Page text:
In the week Rupert Murdoch’s media empire came close to collapse, the broadsheet branch of News International, The Times, ran a three part series on Shell in Nigeria. If you aren’t a subscriber, you can read the articles here and here. The paper dedicated plenty of column inches, time and resources to its “official tour” of Shell’s operations.
Internal memos written in the aftermath of the executions of Saro-Wiwa and eight other Ogonis in November 1995 reveal that Shell was anxious to maintain a “stable relationship” with The Times to counteract the critical edge to its coverage. Foreshadowing the Murdoch scandal of today, Shell’s media strategy in the late 1990s included “a programme of social contact between senior editorial figures and [Shell Chairman and Managing Director].” By the tone of its recent articles, Shell’s engagement strategies with The Times appear to have paid off.
We weren’t the only ones disappointed with The Times’ special series. In a letter of protest, Kate Allen, Director of Amnesty International UK, said:
Your two articles on Shell’s operations in Nigeria illustrate why the company has become so widely vilified for its impacts in the Niger Delta.
Overall the articles were (surprise, surprise) skewed in favor of the oil multinational. I identified 7 separate points in the articles which were either factually inaccurate, unbalanced or misleading. I will deal with 3 points below.
1. “There are few police and soldiers to protect [Shell’s] pipelines” – July 11th
This is clearly inaccurate. Independent security studies in 2005 and 2009 confirm that Shell uses over 1,000 armed guards in Nigeria. These troops, some of whom are known locally as the “kill and go” police, are notorious for human rights violations.
I can only imagine that Shell were delighted by media coverage that downplays the extent to which company operations are linked to abusive government forces. When I asked energy editor of The Times and author of the article, Tim Webb, to provide a source to back up this statement, he was unable to.
2. “[Shell] employs 9,000 local youths to look for spills” – July 11th
This gives the impression that Shell is employing locals to monitor the environment for oil spills. What it doesn’t say is that many of these youth are the recipients of “security contracts”, Shell’s way of shifting the burden of security onto the community. This practice has had disasterous impacts, fuelling conflict between armed gangs who compete over lucrative contracts.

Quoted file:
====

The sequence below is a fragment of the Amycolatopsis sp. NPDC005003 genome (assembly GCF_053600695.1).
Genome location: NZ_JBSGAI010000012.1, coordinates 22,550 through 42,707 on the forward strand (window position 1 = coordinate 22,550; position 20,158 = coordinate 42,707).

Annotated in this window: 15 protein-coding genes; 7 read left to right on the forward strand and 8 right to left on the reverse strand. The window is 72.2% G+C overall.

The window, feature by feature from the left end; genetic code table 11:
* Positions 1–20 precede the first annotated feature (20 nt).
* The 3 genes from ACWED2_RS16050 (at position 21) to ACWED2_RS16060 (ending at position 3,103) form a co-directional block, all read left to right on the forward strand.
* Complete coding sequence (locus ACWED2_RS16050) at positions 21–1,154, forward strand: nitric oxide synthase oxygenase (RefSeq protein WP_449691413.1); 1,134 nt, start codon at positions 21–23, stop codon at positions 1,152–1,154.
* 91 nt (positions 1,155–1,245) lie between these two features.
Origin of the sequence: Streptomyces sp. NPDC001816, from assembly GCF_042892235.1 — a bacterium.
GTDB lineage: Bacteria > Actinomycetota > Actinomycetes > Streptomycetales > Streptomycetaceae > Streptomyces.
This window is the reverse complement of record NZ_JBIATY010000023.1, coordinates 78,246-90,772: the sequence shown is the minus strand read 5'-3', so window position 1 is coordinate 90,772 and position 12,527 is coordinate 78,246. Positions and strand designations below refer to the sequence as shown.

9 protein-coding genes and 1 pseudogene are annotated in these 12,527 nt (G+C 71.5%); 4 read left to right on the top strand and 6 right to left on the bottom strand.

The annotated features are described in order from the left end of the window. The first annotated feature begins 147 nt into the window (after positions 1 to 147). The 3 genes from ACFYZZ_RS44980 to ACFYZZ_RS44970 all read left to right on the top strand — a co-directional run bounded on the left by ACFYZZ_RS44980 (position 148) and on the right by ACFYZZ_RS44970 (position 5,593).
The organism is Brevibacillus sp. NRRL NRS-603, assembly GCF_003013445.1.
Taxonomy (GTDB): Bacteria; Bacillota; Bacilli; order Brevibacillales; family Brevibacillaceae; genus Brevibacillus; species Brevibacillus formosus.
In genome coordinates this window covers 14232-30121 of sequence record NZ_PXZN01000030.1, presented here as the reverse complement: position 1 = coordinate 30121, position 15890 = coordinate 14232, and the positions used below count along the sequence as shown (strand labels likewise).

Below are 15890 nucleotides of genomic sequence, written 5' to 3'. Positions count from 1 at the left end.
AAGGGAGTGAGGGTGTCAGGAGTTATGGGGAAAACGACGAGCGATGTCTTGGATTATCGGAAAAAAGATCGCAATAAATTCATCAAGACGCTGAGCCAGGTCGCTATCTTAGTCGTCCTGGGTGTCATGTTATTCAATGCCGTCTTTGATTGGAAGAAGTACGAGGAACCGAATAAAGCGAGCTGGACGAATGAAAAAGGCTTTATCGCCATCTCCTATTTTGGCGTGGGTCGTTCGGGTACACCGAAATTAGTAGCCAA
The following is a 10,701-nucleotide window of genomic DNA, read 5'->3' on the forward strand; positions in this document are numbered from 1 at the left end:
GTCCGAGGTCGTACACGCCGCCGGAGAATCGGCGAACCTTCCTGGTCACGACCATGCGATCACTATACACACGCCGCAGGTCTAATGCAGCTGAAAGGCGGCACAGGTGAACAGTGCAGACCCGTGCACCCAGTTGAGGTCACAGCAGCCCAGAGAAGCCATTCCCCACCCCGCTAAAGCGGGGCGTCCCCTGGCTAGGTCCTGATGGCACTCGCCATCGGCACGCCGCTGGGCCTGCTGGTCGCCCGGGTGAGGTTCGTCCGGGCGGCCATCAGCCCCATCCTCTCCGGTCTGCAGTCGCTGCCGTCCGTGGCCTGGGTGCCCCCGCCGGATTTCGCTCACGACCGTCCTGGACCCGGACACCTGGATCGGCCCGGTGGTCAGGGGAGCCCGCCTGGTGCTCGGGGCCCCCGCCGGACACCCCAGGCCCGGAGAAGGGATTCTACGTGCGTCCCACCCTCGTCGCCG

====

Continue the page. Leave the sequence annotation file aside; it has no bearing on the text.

3. The July 12th article focused on Shell’s successful CSR projects in Nigeria, but ignored the failures.
While the article gave colourful descriptions of the Shell branded bed-sheets and “pink tiles” in Obio Cottage Hospital, Port Harcourt, it failed to mention that the rural Delta is littered with non-functioning white elephant projects by oil firms like Shell, ranging from empty hospitals and un-staffed schools to dried-up water tanks (see p 121 – 122 in Frynas, 2009).
A substantial percentage of Shell’s CSR projects (70% in 2001) were failing or non-existent. Much of Shell’s $600m “community development” funds have gone as ‘stay-at-home’ payments for local gangs, further exacerbating conflict. (see Watts, (2008) and Groves, Adam, (2009)).
The Times’ far glossier portrayal of Shell’s CSR may actually re-enforce the problem. According to professor George Frynas “If PR priorities precede development priorities, this is likely to affect the planning. … There is a real danger that PR priorities may constrain development efforts.”
Tim did not respond to points 2 & 3 (and 4, 5 and 7), but he said:
its unfortunately impossible to include everything one would like on such a complex issue in such short space.
I appreciate the challenges of journalists in the Delta. But what goes unsaid often speaks volumes about the real agenda. With Shell’s vast legacy of social and environmental devastation in the Niger Delta, responsible journalism requires a higher degree of accountability, better research and a willingness to ask harder questions in the face of those who act with impunity.